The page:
January 26, 2004
Psychologist Barbara Rogoff to deliver UCSC Faculty
Research Lecture on February 5
By Jennifer McNulty
Barbara Rogoff, a leading developmental psychologist, will deliver the
annual Faculty Research Lecture at UCSC on Thursday, February 5, at
8 p.m. in the Music Recital Hall. The event is free and open to the
Rogoff, whose talk is entitled "Learning through Intent Participation
in Cultural Activity," has spent more than 25 years exploring how
Her work has helped illuminate the extent to which notions of human
development are culturally defined.
Rogoff conducts research on the ways that children learn through their
engagement in everyday activities with their family and friends. She
specializes in cultural aspects of child development, and she has a
particular interest in exploring cultural variation in the roles of
adults as guides, or instructors, in shared problem solving.
Her latest books are The Cultural Nature of Human Development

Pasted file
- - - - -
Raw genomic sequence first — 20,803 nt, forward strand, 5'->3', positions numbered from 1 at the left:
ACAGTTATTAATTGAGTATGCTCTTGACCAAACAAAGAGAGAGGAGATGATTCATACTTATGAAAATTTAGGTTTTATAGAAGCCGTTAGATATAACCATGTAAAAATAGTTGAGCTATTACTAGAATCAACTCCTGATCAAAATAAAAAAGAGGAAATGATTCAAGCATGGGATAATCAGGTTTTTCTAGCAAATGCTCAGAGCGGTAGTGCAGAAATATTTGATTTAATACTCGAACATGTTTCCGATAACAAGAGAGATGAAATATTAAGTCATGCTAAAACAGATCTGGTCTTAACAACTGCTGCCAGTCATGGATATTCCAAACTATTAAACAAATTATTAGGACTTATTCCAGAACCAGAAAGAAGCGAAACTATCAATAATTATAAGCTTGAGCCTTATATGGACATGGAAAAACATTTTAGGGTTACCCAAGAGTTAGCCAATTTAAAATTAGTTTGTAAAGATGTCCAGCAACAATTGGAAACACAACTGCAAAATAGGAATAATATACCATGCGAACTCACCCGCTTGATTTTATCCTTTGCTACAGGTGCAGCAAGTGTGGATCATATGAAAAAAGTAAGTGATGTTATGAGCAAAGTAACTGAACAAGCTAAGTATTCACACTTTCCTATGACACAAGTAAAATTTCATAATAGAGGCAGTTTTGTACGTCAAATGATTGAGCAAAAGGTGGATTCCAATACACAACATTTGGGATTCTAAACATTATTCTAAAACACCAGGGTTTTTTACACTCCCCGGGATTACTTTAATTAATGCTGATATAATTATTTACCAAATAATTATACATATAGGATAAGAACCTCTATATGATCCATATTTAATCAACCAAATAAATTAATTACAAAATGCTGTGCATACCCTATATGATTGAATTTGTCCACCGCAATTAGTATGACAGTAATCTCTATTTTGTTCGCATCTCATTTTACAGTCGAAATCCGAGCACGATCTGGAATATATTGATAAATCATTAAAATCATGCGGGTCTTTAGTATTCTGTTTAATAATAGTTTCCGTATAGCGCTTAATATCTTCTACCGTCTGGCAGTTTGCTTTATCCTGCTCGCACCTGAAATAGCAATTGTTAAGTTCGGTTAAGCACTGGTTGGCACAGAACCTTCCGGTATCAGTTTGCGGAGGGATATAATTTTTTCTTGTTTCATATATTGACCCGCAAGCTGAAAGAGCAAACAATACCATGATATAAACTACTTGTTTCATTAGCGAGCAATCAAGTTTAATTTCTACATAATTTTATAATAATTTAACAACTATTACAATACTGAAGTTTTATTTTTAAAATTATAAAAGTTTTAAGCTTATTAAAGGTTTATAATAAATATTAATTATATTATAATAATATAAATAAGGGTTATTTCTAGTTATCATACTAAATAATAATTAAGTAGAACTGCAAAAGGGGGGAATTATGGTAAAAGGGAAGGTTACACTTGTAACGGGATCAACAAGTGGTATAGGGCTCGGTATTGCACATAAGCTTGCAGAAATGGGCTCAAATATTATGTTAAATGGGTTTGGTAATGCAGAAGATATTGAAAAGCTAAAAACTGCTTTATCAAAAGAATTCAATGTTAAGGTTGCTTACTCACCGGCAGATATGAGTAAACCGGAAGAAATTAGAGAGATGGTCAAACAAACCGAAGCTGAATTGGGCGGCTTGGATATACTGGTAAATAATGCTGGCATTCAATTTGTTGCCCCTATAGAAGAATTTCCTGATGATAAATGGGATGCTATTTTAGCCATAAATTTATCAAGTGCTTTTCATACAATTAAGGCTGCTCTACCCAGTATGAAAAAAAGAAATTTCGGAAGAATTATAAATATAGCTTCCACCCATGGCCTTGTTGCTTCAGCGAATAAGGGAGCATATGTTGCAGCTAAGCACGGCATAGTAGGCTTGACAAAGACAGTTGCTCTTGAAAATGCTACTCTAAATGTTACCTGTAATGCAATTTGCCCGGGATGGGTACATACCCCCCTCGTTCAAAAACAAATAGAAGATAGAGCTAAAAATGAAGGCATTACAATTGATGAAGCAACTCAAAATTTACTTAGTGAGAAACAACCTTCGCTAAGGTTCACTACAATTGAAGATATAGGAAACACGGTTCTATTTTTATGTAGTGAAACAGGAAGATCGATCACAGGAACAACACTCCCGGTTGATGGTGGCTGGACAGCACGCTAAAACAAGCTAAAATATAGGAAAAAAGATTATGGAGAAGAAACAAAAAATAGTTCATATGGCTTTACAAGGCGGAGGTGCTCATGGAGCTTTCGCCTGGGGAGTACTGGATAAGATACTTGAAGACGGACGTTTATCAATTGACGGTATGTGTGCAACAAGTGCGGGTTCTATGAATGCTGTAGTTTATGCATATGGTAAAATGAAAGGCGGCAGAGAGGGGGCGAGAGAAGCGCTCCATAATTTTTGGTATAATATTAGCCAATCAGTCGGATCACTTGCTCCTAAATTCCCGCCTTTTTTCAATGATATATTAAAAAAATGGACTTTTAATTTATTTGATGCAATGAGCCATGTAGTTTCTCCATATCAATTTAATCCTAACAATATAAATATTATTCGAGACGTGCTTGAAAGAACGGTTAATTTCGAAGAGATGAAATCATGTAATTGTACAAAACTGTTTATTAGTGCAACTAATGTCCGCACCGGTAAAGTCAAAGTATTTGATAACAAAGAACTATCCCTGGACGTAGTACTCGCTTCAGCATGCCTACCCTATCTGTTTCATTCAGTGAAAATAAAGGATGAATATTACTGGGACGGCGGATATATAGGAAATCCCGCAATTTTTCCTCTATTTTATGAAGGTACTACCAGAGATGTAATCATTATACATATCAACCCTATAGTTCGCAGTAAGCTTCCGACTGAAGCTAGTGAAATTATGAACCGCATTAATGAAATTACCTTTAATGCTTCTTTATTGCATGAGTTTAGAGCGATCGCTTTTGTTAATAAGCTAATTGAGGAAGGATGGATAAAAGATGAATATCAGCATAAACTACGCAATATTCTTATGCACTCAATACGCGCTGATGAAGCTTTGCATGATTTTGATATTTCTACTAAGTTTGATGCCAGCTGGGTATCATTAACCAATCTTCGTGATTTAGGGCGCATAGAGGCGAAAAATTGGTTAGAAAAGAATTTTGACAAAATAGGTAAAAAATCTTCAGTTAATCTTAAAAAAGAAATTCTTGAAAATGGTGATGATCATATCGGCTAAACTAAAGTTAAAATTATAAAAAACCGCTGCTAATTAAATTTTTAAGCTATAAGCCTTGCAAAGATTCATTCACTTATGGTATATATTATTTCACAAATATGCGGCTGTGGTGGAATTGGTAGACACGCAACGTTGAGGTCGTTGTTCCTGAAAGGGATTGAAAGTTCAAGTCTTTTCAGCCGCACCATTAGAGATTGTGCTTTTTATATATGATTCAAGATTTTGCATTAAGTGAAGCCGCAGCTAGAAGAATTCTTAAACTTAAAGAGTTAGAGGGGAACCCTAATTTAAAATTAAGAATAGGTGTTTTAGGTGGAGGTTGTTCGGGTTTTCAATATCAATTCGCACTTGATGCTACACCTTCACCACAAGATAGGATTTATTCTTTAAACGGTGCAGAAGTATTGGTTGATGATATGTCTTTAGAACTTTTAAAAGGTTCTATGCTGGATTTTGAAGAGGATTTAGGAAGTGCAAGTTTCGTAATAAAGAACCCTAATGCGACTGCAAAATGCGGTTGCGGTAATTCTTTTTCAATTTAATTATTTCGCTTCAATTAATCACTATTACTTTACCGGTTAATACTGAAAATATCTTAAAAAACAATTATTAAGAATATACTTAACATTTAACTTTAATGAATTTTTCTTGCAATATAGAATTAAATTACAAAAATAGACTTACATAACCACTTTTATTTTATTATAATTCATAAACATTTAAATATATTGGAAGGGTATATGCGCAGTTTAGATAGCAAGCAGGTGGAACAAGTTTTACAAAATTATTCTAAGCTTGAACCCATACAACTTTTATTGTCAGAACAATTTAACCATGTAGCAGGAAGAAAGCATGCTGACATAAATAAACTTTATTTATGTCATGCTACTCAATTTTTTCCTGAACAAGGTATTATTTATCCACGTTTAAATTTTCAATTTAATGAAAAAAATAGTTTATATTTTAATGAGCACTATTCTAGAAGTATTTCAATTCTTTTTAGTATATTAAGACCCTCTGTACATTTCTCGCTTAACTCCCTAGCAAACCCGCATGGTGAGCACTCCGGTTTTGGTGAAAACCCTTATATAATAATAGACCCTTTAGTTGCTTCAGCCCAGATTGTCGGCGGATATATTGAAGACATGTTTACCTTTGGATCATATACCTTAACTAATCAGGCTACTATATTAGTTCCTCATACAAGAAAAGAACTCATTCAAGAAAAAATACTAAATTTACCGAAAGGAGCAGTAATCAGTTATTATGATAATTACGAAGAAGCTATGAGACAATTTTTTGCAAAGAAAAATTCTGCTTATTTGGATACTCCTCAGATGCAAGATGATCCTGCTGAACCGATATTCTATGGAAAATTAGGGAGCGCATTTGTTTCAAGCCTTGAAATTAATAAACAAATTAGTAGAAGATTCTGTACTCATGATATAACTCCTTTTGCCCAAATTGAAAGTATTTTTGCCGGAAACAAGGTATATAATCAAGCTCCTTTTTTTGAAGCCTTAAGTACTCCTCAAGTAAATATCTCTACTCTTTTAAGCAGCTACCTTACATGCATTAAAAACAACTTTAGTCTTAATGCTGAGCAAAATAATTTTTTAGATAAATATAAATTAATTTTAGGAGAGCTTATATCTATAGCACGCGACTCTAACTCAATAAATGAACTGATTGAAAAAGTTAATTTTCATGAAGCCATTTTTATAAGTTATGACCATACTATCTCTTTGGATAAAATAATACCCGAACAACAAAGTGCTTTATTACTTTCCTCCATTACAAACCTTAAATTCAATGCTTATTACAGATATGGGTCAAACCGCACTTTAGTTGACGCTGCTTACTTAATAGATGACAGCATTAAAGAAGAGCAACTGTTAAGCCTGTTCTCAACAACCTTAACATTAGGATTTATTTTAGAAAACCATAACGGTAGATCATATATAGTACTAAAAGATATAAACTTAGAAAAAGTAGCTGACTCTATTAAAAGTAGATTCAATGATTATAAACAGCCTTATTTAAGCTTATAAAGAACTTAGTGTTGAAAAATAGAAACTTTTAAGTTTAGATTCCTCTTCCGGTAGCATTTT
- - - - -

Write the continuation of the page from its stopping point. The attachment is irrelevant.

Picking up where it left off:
and Learning Together: Children and Adults in a School Community.
Rogoff was selected to deliver the annual Faculty Research Lecture
by a committee of the UCSC Academic Senate, which voted unanimously
to recommend her for the honor. In its recommendation, the committee
described Rogoff as amazingly productive in her research and writing
and said her books and articles have had a major impact.
Rogoff joined the UCSC faculty in 1992 after serving on the faculty
at the University of Utah. She was named UCSC Foundation Professor of
Psychology in 1995, and last year received one of the universitys
top honors for faculty when she was named holder of a UC Presidential
Chair in Psychology for the years 2003-06. An accomplished teacher,
she received a UCSC Excellence in Teaching Award in 1999-2000.
Rogoff has been a fellow of the Center for Advanced Study in the Behavioral
Sciences at Stanford University, a Kellogg Fellow, and an Osher Fellow
of the Exploratorium in San Francisco. She has been the editor of Human
Development, received the Scribner Award from the American Educational
Research Association for her book, Apprenticeship in Thinking,
and coauthored the National Academy of Sciences book, How People
Learn. A popular speaker, she is often invited to give talks at
other universities and at professional meetings around the world.
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